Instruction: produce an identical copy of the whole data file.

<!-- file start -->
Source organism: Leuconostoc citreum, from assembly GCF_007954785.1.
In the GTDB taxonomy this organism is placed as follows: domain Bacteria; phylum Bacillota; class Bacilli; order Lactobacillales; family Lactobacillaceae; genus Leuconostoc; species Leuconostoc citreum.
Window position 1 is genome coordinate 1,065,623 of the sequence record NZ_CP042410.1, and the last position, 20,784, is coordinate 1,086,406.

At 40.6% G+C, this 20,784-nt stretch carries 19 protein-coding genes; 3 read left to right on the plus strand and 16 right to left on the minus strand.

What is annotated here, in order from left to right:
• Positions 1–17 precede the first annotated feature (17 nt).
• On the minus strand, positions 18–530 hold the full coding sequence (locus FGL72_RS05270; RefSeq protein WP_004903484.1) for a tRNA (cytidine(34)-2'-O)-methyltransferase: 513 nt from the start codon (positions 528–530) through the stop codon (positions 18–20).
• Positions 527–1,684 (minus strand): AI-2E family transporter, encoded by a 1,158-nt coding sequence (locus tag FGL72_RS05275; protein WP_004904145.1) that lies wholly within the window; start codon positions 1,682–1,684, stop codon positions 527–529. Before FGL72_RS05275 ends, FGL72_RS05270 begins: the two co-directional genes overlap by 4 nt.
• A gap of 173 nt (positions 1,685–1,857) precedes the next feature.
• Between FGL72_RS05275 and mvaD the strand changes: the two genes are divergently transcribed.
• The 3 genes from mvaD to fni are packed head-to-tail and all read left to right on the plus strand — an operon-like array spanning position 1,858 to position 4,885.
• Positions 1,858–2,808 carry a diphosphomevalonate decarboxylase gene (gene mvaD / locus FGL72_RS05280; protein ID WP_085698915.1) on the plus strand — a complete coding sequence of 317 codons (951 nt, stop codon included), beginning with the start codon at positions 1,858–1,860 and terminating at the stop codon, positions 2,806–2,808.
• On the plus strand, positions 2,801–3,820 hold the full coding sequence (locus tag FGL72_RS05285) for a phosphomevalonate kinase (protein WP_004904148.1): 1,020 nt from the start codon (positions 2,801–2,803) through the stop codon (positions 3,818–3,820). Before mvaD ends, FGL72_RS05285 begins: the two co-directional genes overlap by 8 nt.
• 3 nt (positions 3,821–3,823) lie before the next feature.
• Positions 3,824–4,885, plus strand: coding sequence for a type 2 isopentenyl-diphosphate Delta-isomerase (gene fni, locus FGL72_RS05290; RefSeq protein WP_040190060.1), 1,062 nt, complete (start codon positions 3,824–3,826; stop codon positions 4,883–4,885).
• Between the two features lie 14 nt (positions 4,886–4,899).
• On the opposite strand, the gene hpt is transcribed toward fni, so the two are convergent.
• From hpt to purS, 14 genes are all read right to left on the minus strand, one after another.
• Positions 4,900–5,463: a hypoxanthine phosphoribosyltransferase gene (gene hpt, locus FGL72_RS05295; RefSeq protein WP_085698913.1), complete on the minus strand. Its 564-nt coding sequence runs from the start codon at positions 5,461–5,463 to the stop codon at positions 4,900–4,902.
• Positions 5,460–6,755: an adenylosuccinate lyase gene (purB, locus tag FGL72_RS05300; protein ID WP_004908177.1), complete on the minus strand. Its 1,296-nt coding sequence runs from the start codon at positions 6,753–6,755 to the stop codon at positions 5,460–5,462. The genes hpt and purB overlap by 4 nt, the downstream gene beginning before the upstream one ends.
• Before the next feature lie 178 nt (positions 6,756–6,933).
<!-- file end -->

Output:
Source organism: Leuconostoc citreum, from assembly GCF_007954785.1.
In the GTDB taxonomy this organism is placed as follows: domain Bacteria; phylum Bacillota; class Bacilli; order Lactobacillales; family Lactobacillaceae; genus Leuconostoc; species Leuconostoc citreum.
Window position 1 is genome coordinate 1,065,623 of the sequence record NZ_CP042410.1, and the last position, 20,784, is coordinate 1,086,406.

At 40.6% G+C, this 20,784-nt stretch carries 19 protein-coding genes; 3 read left to right on the plus strand and 16 right to left on the minus strand.

What is annotated here, in order from left to right:
• Positions 1–17 precede the first annotated feature (17 nt).
• On the minus strand, positions 18–530 hold the full coding sequence (locus FGL72_RS05270; RefSeq protein WP_004903484.1) for a tRNA (cytidine(34)-2'-O)-methyltransferase: 513 nt from the start codon (positions 528–530) through the stop codon (positions 18–20).
• Positions 527–1,684 (minus strand): AI-2E family transporter, encoded by a 1,158-nt coding sequence (locus tag FGL72_RS05275; protein WP_004904145.1) that lies wholly within the window; start codon positions 1,682–1,684, stop codon positions 527–529. Before FGL72_RS05275 ends, FGL72_RS05270 begins: the two co-directional genes overlap by 4 nt.
• A gap of 173 nt (positions 1,685–1,857) precedes the next feature.
• Between FGL72_RS05275 and mvaD the strand changes: the two genes are divergently transcribed.
• The 3 genes from mvaD to fni are packed head-to-tail and all read left to right on the plus strand — an operon-like array spanning position 1,858 to position 4,885.
• Positions 1,858–2,808 carry a diphosphomevalonate decarboxylase gene (gene mvaD / locus FGL72_RS05280; protein ID WP_085698915.1) on the plus strand — a complete coding sequence of 317 codons (951 nt, stop codon included), beginning with the start codon at positions 1,858–1,860 and terminating at the stop codon, positions 2,806–2,808.
• On the plus strand, positions 2,801–3,820 hold the full coding sequence (locus tag FGL72_RS05285) for a phosphomevalonate kinase (protein WP_004904148.1): 1,020 nt from the start codon (positions 2,801–2,803) through the stop codon (positions 3,818–3,820). Before mvaD ends, FGL72_RS05285 begins: the two co-directional genes overlap by 8 nt.
• 3 nt (positions 3,821–3,823) lie before the next feature.
• Positions 3,824–4,885, plus strand: coding sequence for a type 2 isopentenyl-diphosphate Delta-isomerase (gene fni, locus FGL72_RS05290; RefSeq protein WP_040190060.1), 1,062 nt, complete (start codon positions 3,824–3,826; stop codon positions 4,883–4,885).
• Between the two features lie 14 nt (positions 4,886–4,899).
• On the opposite strand, the gene hpt is transcribed toward fni, so the two are convergent.
• From hpt to purS, 14 genes are all read right to left on the minus strand, one after another.
• Positions 4,900–5,463: a hypoxanthine phosphoribosyltransferase gene (gene hpt, locus FGL72_RS05295; RefSeq protein WP_085698913.1), complete on the minus strand. Its 564-nt coding sequence runs from the start codon at positions 5,461–5,463 to the stop codon at positions 4,900–4,902.
• Positions 5,460–6,755: an adenylosuccinate lyase gene (purB, locus tag FGL72_RS05300; protein ID WP_004908177.1), complete on the minus strand. Its 1,296-nt coding sequence runs from the start codon at positions 6,753–6,755 to the stop codon at positions 5,460–5,462. The genes hpt and purB overlap by 4 nt, the downstream gene beginning before the upstream one ends.
• Before the next feature lie 178 nt (positions 6,756–6,933).